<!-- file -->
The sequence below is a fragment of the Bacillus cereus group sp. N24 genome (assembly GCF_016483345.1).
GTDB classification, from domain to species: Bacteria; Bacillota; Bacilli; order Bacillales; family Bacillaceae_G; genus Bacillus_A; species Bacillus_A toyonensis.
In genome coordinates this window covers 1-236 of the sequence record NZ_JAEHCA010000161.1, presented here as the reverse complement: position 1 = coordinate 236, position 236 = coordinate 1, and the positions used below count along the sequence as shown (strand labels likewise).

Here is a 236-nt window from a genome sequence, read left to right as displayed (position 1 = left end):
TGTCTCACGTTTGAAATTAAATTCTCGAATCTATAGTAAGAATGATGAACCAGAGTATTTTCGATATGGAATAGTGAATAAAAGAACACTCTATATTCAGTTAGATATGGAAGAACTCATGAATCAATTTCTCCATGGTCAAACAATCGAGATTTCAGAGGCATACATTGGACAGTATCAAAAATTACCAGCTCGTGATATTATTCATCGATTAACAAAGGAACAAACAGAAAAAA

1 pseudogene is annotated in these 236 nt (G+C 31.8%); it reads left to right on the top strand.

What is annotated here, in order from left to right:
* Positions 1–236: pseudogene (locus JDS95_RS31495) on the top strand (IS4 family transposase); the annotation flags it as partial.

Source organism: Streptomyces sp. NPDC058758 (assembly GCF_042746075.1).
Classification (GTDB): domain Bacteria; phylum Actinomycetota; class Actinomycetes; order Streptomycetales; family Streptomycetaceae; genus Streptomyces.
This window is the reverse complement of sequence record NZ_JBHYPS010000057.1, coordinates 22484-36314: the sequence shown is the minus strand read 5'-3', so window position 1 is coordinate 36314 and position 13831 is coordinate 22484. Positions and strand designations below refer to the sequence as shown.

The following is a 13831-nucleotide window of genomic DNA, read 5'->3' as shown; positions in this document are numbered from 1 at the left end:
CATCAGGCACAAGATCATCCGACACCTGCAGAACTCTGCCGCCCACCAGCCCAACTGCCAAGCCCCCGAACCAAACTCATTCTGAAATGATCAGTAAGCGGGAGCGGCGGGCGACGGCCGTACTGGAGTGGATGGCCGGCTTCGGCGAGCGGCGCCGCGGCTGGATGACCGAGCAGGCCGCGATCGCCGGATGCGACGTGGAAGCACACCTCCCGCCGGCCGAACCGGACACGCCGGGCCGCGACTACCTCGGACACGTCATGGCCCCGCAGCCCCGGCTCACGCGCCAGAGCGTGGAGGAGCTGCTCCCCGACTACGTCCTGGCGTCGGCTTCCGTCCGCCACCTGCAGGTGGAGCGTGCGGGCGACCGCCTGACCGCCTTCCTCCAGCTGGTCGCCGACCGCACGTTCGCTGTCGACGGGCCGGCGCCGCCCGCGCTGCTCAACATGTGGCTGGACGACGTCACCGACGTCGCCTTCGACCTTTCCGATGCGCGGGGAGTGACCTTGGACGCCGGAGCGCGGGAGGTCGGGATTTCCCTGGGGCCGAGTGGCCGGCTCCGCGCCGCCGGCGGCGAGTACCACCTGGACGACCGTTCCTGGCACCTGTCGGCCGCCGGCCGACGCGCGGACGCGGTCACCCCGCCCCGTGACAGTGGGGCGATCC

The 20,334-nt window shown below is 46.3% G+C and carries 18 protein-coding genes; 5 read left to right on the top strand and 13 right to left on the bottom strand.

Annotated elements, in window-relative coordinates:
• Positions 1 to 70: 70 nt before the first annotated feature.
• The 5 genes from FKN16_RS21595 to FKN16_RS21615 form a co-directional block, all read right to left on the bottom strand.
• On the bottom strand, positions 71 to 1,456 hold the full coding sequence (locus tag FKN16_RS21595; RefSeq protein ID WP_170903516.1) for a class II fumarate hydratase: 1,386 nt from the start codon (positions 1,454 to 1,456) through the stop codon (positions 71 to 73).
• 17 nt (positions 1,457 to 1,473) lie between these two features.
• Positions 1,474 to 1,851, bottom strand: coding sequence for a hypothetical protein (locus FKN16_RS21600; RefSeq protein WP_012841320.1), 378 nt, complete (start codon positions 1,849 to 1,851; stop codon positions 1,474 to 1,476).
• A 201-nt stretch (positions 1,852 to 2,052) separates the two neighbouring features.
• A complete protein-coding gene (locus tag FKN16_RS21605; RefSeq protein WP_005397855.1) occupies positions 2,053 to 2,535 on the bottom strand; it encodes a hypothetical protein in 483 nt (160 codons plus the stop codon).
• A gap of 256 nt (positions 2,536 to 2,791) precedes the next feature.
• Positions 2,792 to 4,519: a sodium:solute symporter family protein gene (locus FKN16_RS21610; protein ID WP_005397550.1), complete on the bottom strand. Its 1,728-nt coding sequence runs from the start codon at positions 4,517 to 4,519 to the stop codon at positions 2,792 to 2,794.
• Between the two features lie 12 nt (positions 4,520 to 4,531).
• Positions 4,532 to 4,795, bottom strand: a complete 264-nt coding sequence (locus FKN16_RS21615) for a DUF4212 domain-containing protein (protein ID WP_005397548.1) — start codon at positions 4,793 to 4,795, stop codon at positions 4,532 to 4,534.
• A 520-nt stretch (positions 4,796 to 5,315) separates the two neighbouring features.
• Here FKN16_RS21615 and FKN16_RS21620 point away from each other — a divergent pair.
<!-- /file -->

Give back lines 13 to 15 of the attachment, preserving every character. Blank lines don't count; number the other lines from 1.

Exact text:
CATCAGGCACAAGATCATCCGACACCTGCAGAACTCTGCCGCCCACCAGCCCAACTGCCAAGCCCCCGAACCAAACTCATTCTGAAATGATCAGTAAGCGGGAGCGGCGGGCGACGGCCGTACTGGAGTGGATGGCCGGCTTCGGCGAGCGGCGCCGCGGCTGGATGACCGAGCAGGCCGCGATCGCCGGATGCGACGTGGAAGCACACCTCCCGCCGGCCGAACCGGACACGCCGGGCCGCGACTACCTCGGACACGTCATGGCCCCGCAGCCCCGGCTCACGCGCCAGAGCGTGGAGGAGCTGCTCCCCGACTACGTCCTGGCGTCGGCTTCCGTCCGCCACCTGCAGGTGGAGCGTGCGGGCGACCGCCTGACCGCCTTCCTCCAGCTGGTCGCCGACCGCACGTTCGCTGTCGACGGGCCGGCGCCGCCCGCGCTGCTCAACATGTGGCTGGACGACGTCACCGACGTCGCCTTCGACCTTTCCGATGCGCGGGGAGTGACCTTGGACGCCGGAGCGCGGGAGGTCGGGATTTCCCTGGGGCCGAGTGGCCGGCTCCGCGCCGCCGGCGGCGAGTACCACCTGGACGACCGTTCCTGGCACCTGTCGGCCGCCGGCCGACGCGCGGACGCGGTCACCCCGCCCCGTGACAGTGGGGCGATCC

The 20,334-nt window shown below is 46.3% G+C and carries 18 protein-coding genes; 5 read left to right on the top strand and 13 right to left on the bottom strand.

Annotated elements, in window-relative coordinates: